Heavy D Dead: Dwight Arrington Myers, Rapper, Dies At 44

Heavy D Dead at 44

Heavy D, the rapper whose real name is Dwight Arrington Myers, is dead at the young age of 44. He was known for heavyset physique, his dancing and tongue-twisting rhymes.

Lt. Mark Rosen of the Beverly Hills police told the Associated Press that Heavy D died in a Los Angeles hospital Tuesday after collapsing at his condominium building. Rosen said Beverly Hills police officers were dispatched to Heavy D's condominium building Tuesday morning after receiving a report of an unconscious person laying on the walkway of a building. They found Heavy D was conscious and communicative but had difficulty breathing and was transported to Cedars Sinai Medical Center, where he later died.

The police found no signs of foul play. According to Rosen, Heavy D "was returning home from shopping. He experienced difficulty breathing while walking into his condominium building. He was being assisted up to his apartment by building personnel when he collapsed in an exterior hallway."

Heavy D's death comes almost a month after a comeback performance at the 2011 BET Hip-Hop Awards, when he performed a medley of his best-known singles, among them "Nuttin' But Love," "Is It Good to You" and "Now That We Found Love."

On Twitter, he was known for posting affirming messages. His final tweet appeared early Tuesday morning.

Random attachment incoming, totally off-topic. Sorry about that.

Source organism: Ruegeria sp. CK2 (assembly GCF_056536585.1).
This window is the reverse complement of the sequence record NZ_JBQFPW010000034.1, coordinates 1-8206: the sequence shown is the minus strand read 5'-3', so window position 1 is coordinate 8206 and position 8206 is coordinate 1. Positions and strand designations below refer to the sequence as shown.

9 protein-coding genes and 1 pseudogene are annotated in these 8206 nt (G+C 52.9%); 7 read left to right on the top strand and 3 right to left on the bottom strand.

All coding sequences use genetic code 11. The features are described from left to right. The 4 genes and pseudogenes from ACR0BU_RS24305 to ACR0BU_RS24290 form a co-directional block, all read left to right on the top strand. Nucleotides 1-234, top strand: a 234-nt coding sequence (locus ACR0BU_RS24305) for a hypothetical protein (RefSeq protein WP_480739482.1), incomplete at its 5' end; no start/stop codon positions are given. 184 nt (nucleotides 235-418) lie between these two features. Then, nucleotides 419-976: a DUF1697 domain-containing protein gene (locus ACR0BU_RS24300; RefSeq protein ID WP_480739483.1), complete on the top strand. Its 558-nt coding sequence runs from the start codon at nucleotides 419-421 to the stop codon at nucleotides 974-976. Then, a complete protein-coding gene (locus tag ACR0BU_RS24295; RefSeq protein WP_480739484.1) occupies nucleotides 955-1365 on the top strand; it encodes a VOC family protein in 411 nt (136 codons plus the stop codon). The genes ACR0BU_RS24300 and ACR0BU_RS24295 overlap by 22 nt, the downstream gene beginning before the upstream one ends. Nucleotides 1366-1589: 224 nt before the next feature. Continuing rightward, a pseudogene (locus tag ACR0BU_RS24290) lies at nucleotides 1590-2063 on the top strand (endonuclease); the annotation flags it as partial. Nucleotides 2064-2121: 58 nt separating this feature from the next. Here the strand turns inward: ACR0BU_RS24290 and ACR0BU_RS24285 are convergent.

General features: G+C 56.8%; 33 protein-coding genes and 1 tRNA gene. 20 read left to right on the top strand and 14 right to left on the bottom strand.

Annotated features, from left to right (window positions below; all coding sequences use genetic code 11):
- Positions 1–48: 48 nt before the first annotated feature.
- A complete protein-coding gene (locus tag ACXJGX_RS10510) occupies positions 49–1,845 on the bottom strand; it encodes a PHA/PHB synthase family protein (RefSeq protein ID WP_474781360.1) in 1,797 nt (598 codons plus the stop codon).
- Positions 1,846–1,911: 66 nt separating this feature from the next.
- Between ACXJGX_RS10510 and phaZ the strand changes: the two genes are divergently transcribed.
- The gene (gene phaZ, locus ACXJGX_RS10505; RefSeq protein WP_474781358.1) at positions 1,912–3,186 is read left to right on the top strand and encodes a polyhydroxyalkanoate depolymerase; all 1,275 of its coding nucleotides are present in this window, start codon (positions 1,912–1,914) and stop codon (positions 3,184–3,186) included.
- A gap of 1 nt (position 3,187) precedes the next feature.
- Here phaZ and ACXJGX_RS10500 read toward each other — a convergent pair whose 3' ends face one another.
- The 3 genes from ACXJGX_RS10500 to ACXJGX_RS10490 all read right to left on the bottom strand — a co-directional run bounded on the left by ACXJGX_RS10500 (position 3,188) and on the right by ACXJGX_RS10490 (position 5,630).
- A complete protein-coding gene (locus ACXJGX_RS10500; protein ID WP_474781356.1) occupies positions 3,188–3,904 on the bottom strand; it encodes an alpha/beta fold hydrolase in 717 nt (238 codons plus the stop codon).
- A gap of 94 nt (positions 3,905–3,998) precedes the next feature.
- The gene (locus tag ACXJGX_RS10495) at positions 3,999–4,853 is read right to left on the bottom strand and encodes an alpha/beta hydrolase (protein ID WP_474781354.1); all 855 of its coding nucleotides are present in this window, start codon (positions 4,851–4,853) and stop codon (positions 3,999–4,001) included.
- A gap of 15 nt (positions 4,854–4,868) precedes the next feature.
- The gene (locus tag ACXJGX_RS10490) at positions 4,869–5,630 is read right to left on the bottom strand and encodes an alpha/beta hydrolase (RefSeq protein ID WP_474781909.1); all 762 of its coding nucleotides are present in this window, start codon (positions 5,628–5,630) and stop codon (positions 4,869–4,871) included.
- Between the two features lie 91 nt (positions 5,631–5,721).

Heavy D was born in Jamaica, and moved to Mt. Vernon, NY, when he was a child. Heavy D & The Boyz, the group which he fronted, was the first act signed to Uptown Records, the record company started by Andre Harrell.

"I remember getting him to work with then-choreographer Rosie Perez and him looking at me, like, 'Should we really do this?'," Harrell told Essence. "And I said, 'a big man dancing is going to be really fun for people. It's gonna make them love you.'"

The group enjoyed widespread fame in the early 1990s, and scored prominent cameos on hit songs with Michael Jackson and Janet Jackson. Heavy D also appeared on the theme songs for the popular sketch comedy shows "In Living Color" and "MadTV," and later went on to run Uptown, the record label on which he'd spent much of his career.

But tragedy befell the group at the beginning of its commercial success. Troy Dixon, a member of the group known as Trouble T Roy, died in an accident after a show when he fell from an exit ramp. Dixon's death was the inspiration for Pete Rock & C.L. Smooth's "They Reminisce Over You (T.R.O.Y.)," which is widely considered one of the greatest hip-hop songs of all time.

"It's hard because it's still unbelievable," a shocked Pete Rock told Hot 97. "I didn't expect this to happen this fast, I was just with him a couple of weeks ago," the producer revealed. "I spent the night; he didn't even want me to leave. It's like he didn't want me to go and I laughed at him ... it was crazy."

"I felt like he was my guider, my person that just put me in place. He was my #1 believer," Rock, who was also Heavy's first cousin, said while on the radio. "He was just too good to be true."

Heavy D was name-checked on the Notorious B.I.G.'s first hit single, "Juicy," in which Biggie Smalls remembered growing up and wanting the kind of fame enjoyed by rap pioneers like Heavy D and Salt 'N Pepa. A young Biggie Smalls appeared on Heavy D's 1992 album "Blue Funk."

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